Friday, January 1, 2016


I don’t need a best nine instagram feature to remind me of my top moments.  It has been The Year of the Wave.  Last year closed with Waverley coming home to us.  This year has been about the movement of Wave coming home to us. Not an event but a movement.  A year of figuring out that this was going to take years not months or weeks to make right.  A year of her not feeling safe in her own room and so moving into Harper’s room.  A year of crossing the legal finish line and becoming Wave’s for real parents.  A year of helping Wavy feel secure and helping her learn to trust us.  A year of her trauma stirring up my PTSD which resulted in lots of counseling for me.  Lots of counseling for her.  Harper and Everett adjusting to life with a new sibling; not a baby but a little girl with issues.  This has been a year of Wave’s laugh coming more easily, her meltdowns becoming smaller, her load getting a little lighter.  A year of progress.

This was the year I finally got to hear Waverley call me “Mom” again after four years of silence and then several months of being called Molly. 

2015 brought life into the dead or dark memories of my life as Waverley’s mom.  Songs that made me cry after we lost her made me smile again.  Certain books were safe to read again after being relegated as too hard for me to get through.  Memories too painful to rifle through could be explored at my leisure.  We crossed over into a place where I am thankful every day that Wave has come home to us, but I am no longer surprised by it.  It feels comfortable and normal.  It feels right.  We have three children and they are all right where they belong —at home with us.  It has been a year of celebration.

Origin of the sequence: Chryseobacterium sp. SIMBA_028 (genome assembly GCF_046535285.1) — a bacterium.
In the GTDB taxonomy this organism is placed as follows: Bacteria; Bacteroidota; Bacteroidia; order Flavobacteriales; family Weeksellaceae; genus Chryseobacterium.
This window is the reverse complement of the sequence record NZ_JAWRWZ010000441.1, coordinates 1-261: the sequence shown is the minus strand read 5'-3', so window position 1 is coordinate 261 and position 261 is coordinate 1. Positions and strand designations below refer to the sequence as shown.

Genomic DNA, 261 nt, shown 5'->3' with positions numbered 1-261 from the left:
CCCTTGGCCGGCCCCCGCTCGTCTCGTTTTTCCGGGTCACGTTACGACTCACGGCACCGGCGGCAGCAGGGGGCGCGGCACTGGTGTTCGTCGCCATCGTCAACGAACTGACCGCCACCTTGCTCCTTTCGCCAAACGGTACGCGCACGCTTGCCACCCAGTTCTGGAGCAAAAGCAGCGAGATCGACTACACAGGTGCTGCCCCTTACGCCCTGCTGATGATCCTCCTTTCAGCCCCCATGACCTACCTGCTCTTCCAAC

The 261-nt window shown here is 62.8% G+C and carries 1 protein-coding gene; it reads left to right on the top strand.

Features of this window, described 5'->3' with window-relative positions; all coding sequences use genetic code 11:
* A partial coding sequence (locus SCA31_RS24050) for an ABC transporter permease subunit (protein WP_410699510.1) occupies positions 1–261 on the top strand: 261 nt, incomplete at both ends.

On the other hand we dealt with and continue to deal with things that stagger me.  Waverley in our life makes me miss Matt in a fresh way.  How badly I want him to laugh with me at her funny insights and her quirks.  How badly I want to rejoice over her presence in our family with him.  The damage of three years of mistreatment and then a year of transitions to bring her back to us have left their mark on this little girl.  I continue to grieve all that Wave has been through.  She battles the ability to trust.  She has deep fears.  Her thoughts and at time her behaviors reflect what she has been through.  That is hard on the rest of us. Overcoming trauma is hard, it takes work, and it is a long term project.  

This life is a hard one.  And a good one.  I’ve learned that lesson a lot of times, and this year I learned it again.

If I had guessed at the end of 2014 where we would be right now I would have guessed further down the road.  That’s ok.  It just makes our best moments that much better.  They are so hard won.  Our therapists say there are peaks and valleys as Wave grows and heals.  I’m ready for a few more peaks.  And I’m trying to adjust my expectations.  To keep them reasonable and realistic.  

Don't get me wrong.  We have lots of happy times together.  This morning Jake, Wavy, and Everett got donuts while Harper and I slept in a little.  They brought the donuts home to us, and the kids were sitting around eating — talking and laughing in their pajamas.  I was drinking coffee on the couch and Jake was telling me about something.  The light was streaming in, even brighter than usual as it reflected off the snow.  We were so happy in that moment, and it was all I’ve ever wanted.  And it happened in 2015.

Monday, February 23, 2015

the one where she comes home